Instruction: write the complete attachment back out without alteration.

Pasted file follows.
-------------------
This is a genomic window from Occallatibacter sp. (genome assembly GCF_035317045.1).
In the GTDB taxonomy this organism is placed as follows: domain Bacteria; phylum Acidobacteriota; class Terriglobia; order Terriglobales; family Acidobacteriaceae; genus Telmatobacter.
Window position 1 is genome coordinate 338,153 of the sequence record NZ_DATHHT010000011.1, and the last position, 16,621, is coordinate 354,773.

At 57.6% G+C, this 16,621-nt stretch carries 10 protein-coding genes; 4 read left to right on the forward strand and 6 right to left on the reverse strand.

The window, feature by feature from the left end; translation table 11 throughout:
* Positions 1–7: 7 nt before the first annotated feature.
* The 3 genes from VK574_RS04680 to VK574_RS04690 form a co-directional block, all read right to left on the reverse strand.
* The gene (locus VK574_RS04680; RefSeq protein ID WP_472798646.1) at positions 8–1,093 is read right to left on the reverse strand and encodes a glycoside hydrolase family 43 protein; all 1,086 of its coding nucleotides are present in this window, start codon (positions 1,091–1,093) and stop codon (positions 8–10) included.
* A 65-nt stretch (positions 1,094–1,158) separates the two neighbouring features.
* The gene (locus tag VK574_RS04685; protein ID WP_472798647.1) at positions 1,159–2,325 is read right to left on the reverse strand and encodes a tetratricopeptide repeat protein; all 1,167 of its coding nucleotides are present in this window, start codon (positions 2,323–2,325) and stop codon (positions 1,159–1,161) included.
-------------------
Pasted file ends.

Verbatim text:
This is a genomic window from Occallatibacter sp. (genome assembly GCF_035317045.1).
In the GTDB taxonomy this organism is placed as follows: domain Bacteria; phylum Acidobacteriota; class Terriglobia; order Terriglobales; family Acidobacteriaceae; genus Telmatobacter.
Window position 1 is genome coordinate 338,153 of the sequence record NZ_DATHHT010000011.1, and the last position, 16,621, is coordinate 354,773.

At 57.6% G+C, this 16,621-nt stretch carries 10 protein-coding genes; 4 read left to right on the forward strand and 6 right to left on the reverse strand.

The window, feature by feature from the left end; translation table 11 throughout:
* Positions 1–7: 7 nt before the first annotated feature.
* The 3 genes from VK574_RS04680 to VK574_RS04690 form a co-directional block, all read right to left on the reverse strand.
* The gene (locus VK574_RS04680; RefSeq protein ID WP_472798646.1) at positions 8–1,093 is read right to left on the reverse strand and encodes a glycoside hydrolase family 43 protein; all 1,086 of its coding nucleotides are present in this window, start codon (positions 1,091–1,093) and stop codon (positions 8–10) included.
* A 65-nt stretch (positions 1,094–1,158) separates the two neighbouring features.
* The gene (locus tag VK574_RS04685; protein ID WP_472798647.1) at positions 1,159–2,325 is read right to left on the reverse strand and encodes a tetratricopeptide repeat protein; all 1,167 of its coding nucleotides are present in this window, start codon (positions 2,323–2,325) and stop codon (positions 1,159–1,161) included.